A collaborative project supported by the US National Science Foundation through the Dimensions in Biodiversity Program
Time lapse of graduate student Jenna Ekwealor and her field assistant and husband Somi Ekwealor tending to experimental Syntrichia plots in the Sweeney Granite Mountains Desert Research Center.
Mojave Desert, NV
Monitoring Syntrichia caninervis microclimate and hydration time!
Research led by Theresa Clark, UNLV.
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Time-lapse cameras are used to capture the “bloom-like” rehydration morphology and green-up of Syntrichia caninervis. Temperature and humidity sensor lies within the PVC tube to measure microclimate.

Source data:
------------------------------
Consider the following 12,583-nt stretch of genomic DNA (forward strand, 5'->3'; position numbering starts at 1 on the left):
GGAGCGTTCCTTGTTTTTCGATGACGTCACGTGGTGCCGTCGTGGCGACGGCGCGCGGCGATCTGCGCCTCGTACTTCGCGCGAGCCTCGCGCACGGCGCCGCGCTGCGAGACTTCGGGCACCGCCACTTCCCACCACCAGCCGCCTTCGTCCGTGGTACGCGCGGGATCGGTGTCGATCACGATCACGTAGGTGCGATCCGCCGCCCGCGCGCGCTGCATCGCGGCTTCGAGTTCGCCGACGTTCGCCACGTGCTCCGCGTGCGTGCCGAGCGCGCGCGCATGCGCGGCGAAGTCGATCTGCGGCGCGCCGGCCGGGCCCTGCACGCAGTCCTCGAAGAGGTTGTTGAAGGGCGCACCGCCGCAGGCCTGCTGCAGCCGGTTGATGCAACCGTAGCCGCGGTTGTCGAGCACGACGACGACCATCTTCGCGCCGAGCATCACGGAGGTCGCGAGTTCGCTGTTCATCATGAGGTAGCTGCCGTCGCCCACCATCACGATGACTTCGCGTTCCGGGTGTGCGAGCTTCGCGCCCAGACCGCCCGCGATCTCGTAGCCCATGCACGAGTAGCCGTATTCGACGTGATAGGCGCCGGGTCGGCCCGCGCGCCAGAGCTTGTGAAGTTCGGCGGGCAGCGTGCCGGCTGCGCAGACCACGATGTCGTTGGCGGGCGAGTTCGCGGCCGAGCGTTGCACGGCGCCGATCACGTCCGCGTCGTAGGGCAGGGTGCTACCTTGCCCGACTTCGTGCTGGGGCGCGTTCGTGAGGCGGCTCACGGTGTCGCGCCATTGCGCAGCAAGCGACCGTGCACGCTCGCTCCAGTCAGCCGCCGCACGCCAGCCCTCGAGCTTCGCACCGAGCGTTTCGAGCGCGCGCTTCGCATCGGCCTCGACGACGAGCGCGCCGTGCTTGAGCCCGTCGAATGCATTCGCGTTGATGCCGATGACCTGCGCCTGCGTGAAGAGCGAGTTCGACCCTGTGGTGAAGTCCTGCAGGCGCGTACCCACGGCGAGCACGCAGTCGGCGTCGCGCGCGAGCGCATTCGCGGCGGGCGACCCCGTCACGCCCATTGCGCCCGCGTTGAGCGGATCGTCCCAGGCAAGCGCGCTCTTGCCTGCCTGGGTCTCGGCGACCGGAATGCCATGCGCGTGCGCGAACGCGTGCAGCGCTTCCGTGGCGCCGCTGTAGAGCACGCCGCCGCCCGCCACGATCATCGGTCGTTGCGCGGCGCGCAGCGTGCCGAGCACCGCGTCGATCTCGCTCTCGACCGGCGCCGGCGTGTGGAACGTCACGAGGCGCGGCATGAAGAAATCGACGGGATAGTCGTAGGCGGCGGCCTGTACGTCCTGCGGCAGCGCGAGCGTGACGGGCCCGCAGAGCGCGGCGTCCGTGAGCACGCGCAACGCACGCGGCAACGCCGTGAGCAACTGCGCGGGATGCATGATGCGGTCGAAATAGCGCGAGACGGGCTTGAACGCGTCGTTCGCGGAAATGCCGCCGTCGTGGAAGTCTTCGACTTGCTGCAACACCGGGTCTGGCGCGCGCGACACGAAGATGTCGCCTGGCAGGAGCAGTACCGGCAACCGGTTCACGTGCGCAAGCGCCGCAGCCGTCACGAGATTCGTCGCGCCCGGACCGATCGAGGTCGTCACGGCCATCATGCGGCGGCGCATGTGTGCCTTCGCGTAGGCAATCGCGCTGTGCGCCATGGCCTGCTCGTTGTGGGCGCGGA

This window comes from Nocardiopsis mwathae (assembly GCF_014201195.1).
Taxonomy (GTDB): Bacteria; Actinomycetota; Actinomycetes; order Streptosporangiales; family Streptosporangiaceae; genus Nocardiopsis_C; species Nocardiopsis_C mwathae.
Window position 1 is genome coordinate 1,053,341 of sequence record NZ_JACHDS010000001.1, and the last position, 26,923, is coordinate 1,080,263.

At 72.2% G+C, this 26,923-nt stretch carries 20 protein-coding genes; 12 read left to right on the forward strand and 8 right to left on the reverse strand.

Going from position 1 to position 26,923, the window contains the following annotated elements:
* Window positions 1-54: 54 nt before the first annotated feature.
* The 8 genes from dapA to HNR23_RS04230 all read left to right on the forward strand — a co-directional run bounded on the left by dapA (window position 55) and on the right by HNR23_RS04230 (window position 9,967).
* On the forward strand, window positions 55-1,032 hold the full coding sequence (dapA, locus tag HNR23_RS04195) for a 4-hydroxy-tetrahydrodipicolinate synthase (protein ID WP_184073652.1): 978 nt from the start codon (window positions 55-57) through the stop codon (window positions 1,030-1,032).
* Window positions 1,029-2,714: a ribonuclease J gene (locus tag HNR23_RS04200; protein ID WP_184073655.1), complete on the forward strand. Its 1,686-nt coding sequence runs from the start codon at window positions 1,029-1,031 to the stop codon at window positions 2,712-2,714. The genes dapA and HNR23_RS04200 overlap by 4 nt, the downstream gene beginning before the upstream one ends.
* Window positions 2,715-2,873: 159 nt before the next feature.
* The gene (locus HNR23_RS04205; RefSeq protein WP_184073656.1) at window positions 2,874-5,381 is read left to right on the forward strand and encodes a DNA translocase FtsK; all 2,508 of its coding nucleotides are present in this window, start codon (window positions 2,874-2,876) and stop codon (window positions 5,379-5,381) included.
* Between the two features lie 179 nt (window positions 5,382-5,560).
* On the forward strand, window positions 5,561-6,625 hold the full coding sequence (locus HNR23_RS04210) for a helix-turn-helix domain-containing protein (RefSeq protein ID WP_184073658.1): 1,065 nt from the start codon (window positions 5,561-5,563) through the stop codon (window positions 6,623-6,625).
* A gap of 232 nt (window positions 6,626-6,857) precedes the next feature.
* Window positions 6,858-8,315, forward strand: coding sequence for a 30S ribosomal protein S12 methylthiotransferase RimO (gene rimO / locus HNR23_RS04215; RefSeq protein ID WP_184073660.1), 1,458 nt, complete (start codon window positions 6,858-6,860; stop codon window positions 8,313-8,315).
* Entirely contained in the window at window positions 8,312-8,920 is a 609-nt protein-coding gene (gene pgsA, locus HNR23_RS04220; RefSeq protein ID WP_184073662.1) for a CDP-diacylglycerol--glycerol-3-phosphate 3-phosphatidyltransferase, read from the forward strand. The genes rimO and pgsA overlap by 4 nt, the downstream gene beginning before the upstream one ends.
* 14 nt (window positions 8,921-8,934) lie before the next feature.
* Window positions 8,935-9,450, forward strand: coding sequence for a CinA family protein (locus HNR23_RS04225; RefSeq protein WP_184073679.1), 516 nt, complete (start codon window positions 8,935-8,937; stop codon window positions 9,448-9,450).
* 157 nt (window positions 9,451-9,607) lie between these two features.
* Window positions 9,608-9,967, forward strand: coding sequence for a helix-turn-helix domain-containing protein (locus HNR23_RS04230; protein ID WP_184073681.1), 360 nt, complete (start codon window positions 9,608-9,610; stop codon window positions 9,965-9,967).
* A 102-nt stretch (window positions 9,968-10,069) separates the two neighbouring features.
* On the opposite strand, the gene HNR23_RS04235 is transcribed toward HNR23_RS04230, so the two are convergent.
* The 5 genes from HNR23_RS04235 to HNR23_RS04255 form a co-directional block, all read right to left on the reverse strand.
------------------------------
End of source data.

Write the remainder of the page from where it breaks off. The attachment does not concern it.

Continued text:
Floristic Collecting of Syntrichia in N. America
Grand Staircase Escalante National Monument, UT
Moss hunting for Syntrichia in a land rich with biocrust and moss diversity hot spots!
Theresa Clark and John Brinda have collected several species of Syntrichia in Grand Staircase Escalante National Monument. Moss hunting in these canyon lands requires extreme hiking and hunting for buffered (climatically protected) microhabitats!
Transplanted Biocrust Experiment, UT
The Bowker Lab (NAU) has an ongoing common garden project for biocrust communities that were transplanted from three sites in the field to foreign sites along an aridity gradient in Utah. This reciprocal transplant experiment will test if small climatic changes in stress exposure cause physiological responses in these biocrust organisms (Syntrichia included). Results will have implications for climate change impacts on these communities from similar degrees of increased environmental stress!
M. Cristina Rengifo sampling Syntrichia stems in the mature biocrust common gardens. Moss tissues were collected to determine genotypic sex ratio and a desiccation tolerance index based on signature transcriptomics assay.